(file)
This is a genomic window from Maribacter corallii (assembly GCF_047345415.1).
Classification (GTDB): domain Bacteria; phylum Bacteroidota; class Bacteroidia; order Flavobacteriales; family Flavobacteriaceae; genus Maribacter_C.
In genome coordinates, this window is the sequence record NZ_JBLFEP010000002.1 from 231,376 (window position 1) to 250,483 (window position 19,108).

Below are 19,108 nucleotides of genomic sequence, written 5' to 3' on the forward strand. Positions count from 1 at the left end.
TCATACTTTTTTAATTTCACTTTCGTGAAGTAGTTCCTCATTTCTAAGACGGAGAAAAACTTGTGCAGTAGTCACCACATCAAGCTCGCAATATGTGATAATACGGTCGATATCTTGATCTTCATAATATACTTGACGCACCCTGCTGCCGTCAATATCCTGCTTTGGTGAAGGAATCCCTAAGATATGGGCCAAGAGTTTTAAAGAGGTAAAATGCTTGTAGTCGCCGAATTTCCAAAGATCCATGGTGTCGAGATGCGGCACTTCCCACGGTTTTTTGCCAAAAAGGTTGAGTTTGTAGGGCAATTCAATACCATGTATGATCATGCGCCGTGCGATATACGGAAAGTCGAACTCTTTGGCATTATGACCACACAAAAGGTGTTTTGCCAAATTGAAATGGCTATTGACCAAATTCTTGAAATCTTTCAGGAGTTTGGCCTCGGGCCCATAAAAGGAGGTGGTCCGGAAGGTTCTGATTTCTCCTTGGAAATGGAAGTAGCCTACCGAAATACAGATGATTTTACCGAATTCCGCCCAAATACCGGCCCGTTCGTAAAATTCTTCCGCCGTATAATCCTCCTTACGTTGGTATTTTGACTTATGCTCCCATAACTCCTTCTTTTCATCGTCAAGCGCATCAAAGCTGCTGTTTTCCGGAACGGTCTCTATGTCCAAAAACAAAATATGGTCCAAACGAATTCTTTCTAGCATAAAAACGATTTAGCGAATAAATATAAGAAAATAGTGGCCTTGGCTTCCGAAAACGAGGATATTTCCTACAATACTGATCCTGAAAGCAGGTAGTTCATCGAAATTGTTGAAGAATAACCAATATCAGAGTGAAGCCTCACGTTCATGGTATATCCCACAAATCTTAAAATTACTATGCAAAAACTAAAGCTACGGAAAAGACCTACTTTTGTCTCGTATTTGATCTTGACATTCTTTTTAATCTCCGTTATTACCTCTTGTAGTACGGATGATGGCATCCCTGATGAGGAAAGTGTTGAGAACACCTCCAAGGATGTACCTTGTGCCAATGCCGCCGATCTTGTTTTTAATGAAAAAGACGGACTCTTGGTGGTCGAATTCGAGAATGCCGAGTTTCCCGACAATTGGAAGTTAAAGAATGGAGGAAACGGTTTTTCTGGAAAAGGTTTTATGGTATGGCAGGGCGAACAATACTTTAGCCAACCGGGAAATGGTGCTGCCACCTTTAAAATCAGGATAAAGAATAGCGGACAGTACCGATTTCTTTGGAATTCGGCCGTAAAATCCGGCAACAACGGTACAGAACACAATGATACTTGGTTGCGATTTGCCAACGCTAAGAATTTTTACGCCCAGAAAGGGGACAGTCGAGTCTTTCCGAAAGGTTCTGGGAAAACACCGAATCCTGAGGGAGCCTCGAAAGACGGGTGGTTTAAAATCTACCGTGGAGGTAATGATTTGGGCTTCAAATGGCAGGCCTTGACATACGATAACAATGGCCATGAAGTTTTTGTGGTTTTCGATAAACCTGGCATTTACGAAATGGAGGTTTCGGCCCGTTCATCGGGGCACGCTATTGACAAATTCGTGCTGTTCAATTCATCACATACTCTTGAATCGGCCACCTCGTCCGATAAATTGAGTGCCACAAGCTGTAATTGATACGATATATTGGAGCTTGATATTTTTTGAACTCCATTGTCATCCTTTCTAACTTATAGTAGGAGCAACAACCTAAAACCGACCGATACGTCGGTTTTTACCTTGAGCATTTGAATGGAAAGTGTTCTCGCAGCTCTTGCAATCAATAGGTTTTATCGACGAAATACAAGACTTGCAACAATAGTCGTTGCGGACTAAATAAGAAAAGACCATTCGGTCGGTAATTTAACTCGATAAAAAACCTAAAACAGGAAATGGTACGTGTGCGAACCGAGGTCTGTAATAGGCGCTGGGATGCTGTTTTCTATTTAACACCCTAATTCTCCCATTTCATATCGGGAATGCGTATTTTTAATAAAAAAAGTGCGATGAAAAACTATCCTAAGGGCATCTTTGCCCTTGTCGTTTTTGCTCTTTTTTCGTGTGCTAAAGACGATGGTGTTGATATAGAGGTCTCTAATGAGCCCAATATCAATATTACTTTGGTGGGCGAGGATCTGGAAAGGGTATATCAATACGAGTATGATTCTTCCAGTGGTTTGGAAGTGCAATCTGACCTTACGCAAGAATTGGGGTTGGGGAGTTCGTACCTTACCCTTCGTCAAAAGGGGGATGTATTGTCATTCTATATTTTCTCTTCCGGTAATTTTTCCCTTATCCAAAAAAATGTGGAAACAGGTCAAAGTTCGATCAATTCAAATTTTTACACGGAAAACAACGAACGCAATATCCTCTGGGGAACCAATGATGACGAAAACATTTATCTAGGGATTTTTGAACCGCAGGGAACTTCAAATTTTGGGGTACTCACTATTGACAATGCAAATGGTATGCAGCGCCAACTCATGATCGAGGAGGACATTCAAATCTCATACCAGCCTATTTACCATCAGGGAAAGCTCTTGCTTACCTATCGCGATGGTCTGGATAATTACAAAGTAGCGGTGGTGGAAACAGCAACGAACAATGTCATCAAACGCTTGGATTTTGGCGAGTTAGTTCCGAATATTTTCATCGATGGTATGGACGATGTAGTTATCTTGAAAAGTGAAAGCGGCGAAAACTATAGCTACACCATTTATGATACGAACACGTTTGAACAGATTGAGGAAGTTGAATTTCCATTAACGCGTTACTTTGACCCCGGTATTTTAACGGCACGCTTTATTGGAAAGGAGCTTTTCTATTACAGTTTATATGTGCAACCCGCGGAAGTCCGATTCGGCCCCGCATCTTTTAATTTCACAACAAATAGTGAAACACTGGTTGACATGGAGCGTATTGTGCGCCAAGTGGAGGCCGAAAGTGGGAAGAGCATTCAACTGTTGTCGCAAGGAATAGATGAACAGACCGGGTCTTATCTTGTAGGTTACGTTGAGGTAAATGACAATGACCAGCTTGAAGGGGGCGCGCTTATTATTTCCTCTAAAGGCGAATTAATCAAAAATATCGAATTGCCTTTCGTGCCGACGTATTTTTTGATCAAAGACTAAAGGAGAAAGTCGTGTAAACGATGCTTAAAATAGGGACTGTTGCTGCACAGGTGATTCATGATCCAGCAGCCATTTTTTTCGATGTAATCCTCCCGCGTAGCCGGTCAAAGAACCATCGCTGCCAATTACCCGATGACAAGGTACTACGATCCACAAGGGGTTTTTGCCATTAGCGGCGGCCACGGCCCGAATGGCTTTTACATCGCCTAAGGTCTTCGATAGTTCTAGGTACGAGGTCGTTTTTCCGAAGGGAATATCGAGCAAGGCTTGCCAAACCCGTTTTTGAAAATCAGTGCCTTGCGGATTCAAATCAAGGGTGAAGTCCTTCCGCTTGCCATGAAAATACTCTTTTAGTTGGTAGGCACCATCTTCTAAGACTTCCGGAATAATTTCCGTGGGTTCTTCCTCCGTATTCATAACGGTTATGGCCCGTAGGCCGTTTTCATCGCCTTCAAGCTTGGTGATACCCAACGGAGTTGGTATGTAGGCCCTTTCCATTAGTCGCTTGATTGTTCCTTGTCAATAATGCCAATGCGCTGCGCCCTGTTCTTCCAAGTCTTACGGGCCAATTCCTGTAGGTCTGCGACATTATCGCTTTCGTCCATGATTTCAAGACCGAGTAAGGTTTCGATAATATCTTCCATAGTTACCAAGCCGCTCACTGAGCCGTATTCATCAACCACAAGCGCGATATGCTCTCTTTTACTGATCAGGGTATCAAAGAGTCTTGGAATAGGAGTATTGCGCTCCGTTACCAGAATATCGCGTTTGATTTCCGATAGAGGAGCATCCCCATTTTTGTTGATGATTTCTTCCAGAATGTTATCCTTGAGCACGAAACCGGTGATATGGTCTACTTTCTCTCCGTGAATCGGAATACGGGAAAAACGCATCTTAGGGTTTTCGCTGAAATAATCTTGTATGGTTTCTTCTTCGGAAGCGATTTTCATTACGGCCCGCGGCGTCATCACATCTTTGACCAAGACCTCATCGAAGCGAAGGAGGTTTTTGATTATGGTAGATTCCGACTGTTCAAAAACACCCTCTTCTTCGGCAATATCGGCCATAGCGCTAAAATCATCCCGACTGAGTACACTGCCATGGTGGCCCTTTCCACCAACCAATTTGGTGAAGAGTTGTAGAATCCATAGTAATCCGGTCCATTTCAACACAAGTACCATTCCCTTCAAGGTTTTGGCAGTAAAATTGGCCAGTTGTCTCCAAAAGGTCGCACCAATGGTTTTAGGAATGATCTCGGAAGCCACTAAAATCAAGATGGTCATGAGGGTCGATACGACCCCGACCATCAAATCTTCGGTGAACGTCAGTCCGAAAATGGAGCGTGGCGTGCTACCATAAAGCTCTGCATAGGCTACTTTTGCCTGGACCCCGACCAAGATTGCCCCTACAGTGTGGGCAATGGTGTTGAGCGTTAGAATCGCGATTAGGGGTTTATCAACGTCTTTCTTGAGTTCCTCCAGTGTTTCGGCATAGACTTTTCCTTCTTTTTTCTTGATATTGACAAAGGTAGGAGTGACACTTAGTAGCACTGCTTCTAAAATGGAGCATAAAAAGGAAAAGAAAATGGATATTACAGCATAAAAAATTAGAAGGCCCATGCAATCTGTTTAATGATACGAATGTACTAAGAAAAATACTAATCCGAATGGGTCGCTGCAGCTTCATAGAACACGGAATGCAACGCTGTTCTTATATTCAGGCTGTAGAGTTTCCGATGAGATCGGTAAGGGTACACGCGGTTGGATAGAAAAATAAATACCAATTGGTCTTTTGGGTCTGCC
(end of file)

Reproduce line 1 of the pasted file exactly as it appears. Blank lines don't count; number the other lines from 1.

This is a genomic window from Maribacter corallii (assembly GCF_047345415.1).